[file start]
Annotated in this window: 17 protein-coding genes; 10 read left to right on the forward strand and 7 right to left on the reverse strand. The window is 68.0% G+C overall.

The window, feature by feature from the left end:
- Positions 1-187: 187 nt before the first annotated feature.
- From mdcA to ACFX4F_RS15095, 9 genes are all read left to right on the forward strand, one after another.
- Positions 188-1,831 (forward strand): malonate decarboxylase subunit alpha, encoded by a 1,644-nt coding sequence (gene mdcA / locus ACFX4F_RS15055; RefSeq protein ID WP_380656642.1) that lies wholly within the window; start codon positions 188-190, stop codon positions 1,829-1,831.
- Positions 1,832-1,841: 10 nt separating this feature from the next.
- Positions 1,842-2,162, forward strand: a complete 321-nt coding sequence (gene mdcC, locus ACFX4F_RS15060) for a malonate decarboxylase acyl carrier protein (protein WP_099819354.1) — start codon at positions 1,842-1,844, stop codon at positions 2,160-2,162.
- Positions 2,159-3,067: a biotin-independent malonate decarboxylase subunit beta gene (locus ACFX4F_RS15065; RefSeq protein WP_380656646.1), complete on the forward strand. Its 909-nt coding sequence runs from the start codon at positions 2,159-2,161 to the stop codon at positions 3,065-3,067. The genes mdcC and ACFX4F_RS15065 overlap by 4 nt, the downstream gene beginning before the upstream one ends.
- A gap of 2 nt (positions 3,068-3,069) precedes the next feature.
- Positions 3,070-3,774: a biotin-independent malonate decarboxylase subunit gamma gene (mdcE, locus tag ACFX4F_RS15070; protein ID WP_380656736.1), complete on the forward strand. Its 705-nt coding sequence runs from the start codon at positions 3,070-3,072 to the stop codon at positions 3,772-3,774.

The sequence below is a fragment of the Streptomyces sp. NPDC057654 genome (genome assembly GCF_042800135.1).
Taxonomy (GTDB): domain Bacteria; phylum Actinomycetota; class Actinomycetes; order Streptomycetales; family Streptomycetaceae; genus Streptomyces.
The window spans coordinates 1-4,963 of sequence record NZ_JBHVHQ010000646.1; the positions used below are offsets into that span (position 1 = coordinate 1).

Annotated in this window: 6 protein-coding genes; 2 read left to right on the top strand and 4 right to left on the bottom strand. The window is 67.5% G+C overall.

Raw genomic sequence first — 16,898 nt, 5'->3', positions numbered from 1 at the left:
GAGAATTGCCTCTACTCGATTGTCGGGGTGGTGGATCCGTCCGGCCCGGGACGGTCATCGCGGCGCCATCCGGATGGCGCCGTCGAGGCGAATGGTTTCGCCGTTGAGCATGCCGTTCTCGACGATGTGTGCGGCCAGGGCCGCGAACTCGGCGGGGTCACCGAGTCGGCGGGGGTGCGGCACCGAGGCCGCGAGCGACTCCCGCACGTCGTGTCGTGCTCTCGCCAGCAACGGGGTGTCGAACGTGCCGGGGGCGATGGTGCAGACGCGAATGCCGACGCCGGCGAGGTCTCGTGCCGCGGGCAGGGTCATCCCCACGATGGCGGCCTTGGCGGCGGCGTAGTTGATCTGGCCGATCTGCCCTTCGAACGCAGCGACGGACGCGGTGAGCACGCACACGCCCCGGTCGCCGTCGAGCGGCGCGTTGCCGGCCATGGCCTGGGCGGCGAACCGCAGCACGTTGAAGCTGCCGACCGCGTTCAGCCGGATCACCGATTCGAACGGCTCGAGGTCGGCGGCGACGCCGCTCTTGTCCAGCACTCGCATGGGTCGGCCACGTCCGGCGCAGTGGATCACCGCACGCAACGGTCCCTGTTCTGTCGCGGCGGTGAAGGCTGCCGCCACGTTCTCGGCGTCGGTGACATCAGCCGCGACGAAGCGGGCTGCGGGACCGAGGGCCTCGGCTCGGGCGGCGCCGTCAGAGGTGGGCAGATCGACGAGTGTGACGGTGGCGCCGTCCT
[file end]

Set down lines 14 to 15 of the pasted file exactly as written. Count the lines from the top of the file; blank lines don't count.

Annotated in this window: 6 protein-coding genes; 2 read left to right on the top strand and 4 right to left on the bottom strand. The window is 67.5% G+C overall.

Raw genomic sequence first — 16,898 nt, 5'->3', positions numbered from 1 at the left: